On September 9, 2008, in Nawab Shah, Pakistan, religious extremists entered the workplace of Sate Mohammad Yusuf and shot him three times. A shot to his heart resulted in his death at the scene. This horrific act of terror, the second in as many days, also took place in the Province of Sindh, the home of Pakistan’s new President, Asif Ali Zardari, as well as during Islam’s holy month of Ramadhan.
Mr. Yusuf was the President of the local branch of the Ahmadiyya Muslim Community, a long-persecuted religious minority which, in 1974, was declared non-Muslim, and then in 1984, became criminally prohibited from declaring themselves as Muslims and peacefully practicing their Islamic faith, including greeting people and praying in accordance with Islamic custom and practice.
Mr. Yusuf’s murder follows the murder of Dr. Abdul Mannan Siddiqui who was shot multiple times and killed by religious extremists on September 8 while he was attending to his patients in his medical clinic. Extremists targeted both Mr. Yusuf and Dr. Siddiqui because of the peaceful adherence to their Ahmadiyya Islamic faith and that they were prominent members of their respective local branches of the Ahmadiyya Community.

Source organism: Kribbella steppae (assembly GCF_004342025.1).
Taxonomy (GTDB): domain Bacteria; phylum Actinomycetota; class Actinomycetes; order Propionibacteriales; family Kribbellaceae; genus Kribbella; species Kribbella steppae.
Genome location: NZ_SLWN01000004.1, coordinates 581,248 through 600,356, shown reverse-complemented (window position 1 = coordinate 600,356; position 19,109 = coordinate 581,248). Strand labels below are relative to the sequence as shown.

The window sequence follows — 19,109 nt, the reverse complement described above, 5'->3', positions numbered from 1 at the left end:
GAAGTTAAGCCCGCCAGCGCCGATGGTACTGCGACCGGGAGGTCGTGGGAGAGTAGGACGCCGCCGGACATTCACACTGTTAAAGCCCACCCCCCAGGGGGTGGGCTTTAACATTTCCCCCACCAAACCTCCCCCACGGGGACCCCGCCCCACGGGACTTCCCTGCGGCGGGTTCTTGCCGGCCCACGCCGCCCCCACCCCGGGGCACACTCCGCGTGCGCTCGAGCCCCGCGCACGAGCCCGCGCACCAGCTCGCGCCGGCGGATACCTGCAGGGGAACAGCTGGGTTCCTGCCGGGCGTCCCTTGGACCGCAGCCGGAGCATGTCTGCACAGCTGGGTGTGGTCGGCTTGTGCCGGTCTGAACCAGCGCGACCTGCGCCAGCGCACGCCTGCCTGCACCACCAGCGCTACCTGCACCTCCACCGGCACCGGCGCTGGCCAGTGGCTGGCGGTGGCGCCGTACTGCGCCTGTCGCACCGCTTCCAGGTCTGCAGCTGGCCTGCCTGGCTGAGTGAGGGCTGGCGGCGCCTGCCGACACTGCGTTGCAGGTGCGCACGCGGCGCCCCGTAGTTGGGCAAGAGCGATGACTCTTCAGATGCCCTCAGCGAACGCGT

“Religious Extremists across Pakistan incite hatred against Ahmadis, their beliefs, and call for their killing. Most profane and unfortunate is it that these clerics are doing so during the holy and blessed month of Ramadhan, a month of fasting, prayer and quiet devotion” said Mr. Lal Khan Malik, President of the Ahmadiyya Muslim Community in Canada.
Since 1974, countless members of the Ahmadiyya Muslim Community have been killed in Pakistan and their properties desecrated or destroyed. To date, no one has ever been convicted of any crimes against Ahmadiyya Community.
“The Ahmadiyya Muslim Community is persecuted on account of its faith and strict adherence to non-violence and non-retaliation. Ahmadis will no doubt continue to endure this suffering with patience and steadfastness, and will be ever-ready to offer sacrifices in the cause of their faith” said Naseem Mahdi, Senior Vice-President of the Ahmadiyya Community in Canada.